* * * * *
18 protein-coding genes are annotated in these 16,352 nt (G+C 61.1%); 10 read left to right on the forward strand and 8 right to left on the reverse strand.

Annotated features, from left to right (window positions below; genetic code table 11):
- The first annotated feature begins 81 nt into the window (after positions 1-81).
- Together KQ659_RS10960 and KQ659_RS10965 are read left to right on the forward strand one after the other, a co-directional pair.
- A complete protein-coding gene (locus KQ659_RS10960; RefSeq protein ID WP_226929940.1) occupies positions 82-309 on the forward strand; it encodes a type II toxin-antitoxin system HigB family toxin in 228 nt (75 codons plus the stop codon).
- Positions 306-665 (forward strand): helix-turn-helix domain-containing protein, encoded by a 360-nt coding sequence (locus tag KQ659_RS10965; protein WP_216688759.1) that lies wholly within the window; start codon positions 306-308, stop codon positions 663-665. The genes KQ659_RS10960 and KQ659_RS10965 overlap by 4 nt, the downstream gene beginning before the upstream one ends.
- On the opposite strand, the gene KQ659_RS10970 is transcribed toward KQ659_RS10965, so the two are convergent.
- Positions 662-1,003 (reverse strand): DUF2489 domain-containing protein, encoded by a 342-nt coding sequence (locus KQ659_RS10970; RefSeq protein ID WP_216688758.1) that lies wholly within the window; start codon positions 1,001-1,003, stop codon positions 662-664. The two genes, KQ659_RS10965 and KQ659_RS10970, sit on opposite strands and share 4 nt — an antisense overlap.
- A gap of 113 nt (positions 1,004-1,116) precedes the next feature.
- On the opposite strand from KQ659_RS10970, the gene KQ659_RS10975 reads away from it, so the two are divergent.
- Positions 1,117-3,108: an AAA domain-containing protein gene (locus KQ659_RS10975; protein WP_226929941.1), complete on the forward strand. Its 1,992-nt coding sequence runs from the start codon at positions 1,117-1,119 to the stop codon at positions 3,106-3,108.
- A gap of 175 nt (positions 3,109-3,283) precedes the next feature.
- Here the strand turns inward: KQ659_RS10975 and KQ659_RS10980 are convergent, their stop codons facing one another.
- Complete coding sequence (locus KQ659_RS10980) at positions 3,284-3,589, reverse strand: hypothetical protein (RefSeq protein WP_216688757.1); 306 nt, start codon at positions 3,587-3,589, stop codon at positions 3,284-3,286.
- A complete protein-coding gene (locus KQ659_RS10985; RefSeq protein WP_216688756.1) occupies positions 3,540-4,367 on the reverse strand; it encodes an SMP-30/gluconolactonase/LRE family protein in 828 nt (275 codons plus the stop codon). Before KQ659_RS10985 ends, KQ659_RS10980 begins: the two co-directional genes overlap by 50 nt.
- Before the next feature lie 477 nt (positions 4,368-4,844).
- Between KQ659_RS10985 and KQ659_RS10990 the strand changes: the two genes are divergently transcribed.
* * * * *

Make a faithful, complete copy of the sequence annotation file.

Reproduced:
18 protein-coding genes are annotated in these 16,352 nt (G+C 61.1%); 10 read left to right on the forward strand and 8 right to left on the reverse strand.

Annotated features, from left to right (window positions below; genetic code table 11):
- The first annotated feature begins 81 nt into the window (after positions 1-81).
- Together KQ659_RS10960 and KQ659_RS10965 are read left to right on the forward strand one after the other, a co-directional pair.
- A complete protein-coding gene (locus KQ659_RS10960; RefSeq protein ID WP_226929940.1) occupies positions 82-309 on the forward strand; it encodes a type II toxin-antitoxin system HigB family toxin in 228 nt (75 codons plus the stop codon).
- Positions 306-665 (forward strand): helix-turn-helix domain-containing protein, encoded by a 360-nt coding sequence (locus tag KQ659_RS10965; protein WP_216688759.1) that lies wholly within the window; start codon positions 306-308, stop codon positions 663-665. The genes KQ659_RS10960 and KQ659_RS10965 overlap by 4 nt, the downstream gene beginning before the upstream one ends.
- On the opposite strand, the gene KQ659_RS10970 is transcribed toward KQ659_RS10965, so the two are convergent.
- Positions 662-1,003 (reverse strand): DUF2489 domain-containing protein, encoded by a 342-nt coding sequence (locus KQ659_RS10970; RefSeq protein ID WP_216688758.1) that lies wholly within the window; start codon positions 1,001-1,003, stop codon positions 662-664. The two genes, KQ659_RS10965 and KQ659_RS10970, sit on opposite strands and share 4 nt — an antisense overlap.
- A gap of 113 nt (positions 1,004-1,116) precedes the next feature.
- On the opposite strand from KQ659_RS10970, the gene KQ659_RS10975 reads away from it, so the two are divergent.
- Positions 1,117-3,108: an AAA domain-containing protein gene (locus KQ659_RS10975; protein WP_226929941.1), complete on the forward strand. Its 1,992-nt coding sequence runs from the start codon at positions 1,117-1,119 to the stop codon at positions 3,106-3,108.
- A gap of 175 nt (positions 3,109-3,283) precedes the next feature.
- Here the strand turns inward: KQ659_RS10975 and KQ659_RS10980 are convergent, their stop codons facing one another.
- Complete coding sequence (locus KQ659_RS10980) at positions 3,284-3,589, reverse strand: hypothetical protein (RefSeq protein WP_216688757.1); 306 nt, start codon at positions 3,587-3,589, stop codon at positions 3,284-3,286.
- A complete protein-coding gene (locus KQ659_RS10985; RefSeq protein WP_216688756.1) occupies positions 3,540-4,367 on the reverse strand; it encodes an SMP-30/gluconolactonase/LRE family protein in 828 nt (275 codons plus the stop codon). Before KQ659_RS10985 ends, KQ659_RS10980 begins: the two co-directional genes overlap by 50 nt.
- Before the next feature lie 477 nt (positions 4,368-4,844).
- Between KQ659_RS10985 and KQ659_RS10990 the strand changes: the two genes are divergently transcribed.